Tuesday, December 29, 2009

I like DPNs

I found out last night (or very early this morning, as the case may be) that I am enjoying knitting with DPNs. I bought Knit Hip Hats by Cathy Carron, and apparently, she likes to knit hats top down. I thought that I could knit her designs using the magic loop. However, she demonstrates the Wrap Cast On, and I shuddered...I tried this Cast on with the very first socks that I tried to knit. BAD MEMORY!!!!!!! The CO is a nightmare with circular needles!

So I looked in my bucket of needles and lo and behold, there they were, the first (and only) set of DPNs that I bought, 2 years ago. I took them out of their little bag and proceeded to follow her directions. I am proud to say that I only had to start over ONCE. Wow...

I don't know what it is that I like about knitting in the round with DPNs. It could be that I am actually knitting with more than 2 needles (my husband said that he could never do that in a million years. This was reason enough for me to get really good at knitting with DPNs). It's certainly a different way to knit. It's new for me. And it looks dangerous (in a cool kinda way): when you are knitting in the round with DPNs, your project looks like a weapon - keep away from my yarn, you cat! Or better yet, "Don't interrupt mom when she is knitting; you could get hurt!"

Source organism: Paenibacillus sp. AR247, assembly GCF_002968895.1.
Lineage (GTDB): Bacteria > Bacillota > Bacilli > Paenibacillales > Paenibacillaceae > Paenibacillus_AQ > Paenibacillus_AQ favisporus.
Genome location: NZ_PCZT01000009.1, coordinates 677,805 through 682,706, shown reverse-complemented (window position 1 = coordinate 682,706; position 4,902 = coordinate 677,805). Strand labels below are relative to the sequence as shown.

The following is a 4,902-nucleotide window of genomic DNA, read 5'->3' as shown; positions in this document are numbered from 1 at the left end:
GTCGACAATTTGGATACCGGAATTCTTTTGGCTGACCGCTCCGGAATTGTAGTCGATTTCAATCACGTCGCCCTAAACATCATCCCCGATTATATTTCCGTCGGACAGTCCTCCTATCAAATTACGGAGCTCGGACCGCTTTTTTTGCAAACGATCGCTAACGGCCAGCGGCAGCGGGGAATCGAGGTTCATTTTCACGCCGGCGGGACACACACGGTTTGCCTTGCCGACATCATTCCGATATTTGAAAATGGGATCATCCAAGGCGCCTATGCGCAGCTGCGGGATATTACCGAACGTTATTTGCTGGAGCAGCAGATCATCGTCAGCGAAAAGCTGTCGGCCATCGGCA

I like it...

Saturday, December 26, 2009

Hand Socks

A few nights ago, on Christmas Eve, my family and I were getting ready to go on a drive to see Christmas lights. As I was putting on my son's jacket, he held out his hands to me and said, "I want socks on my hands." I knew that he meant mittens. I was sad that I haven't had time to knit him a pair.

So I put on a pair of his socks on his hands. Happy as can be, he crawled into his car seat and we proceeded with our night. He fell asleep during the ride. When we arrived home, I put him in bed with his socks still on, keeping his little hands warm.

The next morning, I awoke to him screaming and crying. I opened his door and comforted him. I took him into my bed so that we could sleep for a little while longer. He cried, "Take it off! Take it off!" He still had his hand socks on!

My first project for post-Christmas knitting: Hand Socks for my son. This time with thumbs; just in case he falls asleep with them on, he can still open his door the following morning.

Happy Holidays everyone!

Friday, December 25, 2009

I'm a Selfish Knitter

I am a selfish knitter. I am proud to admit it. I don't usually buy yarn from the Big Box stores (unless I need funfur, which is cheaper in those stores), I buy what I want and when I want from my FLYS and from specialty online yarn stores, and I only knit what I want to knit. Rarely do I take requests, unless of course, my standards are met.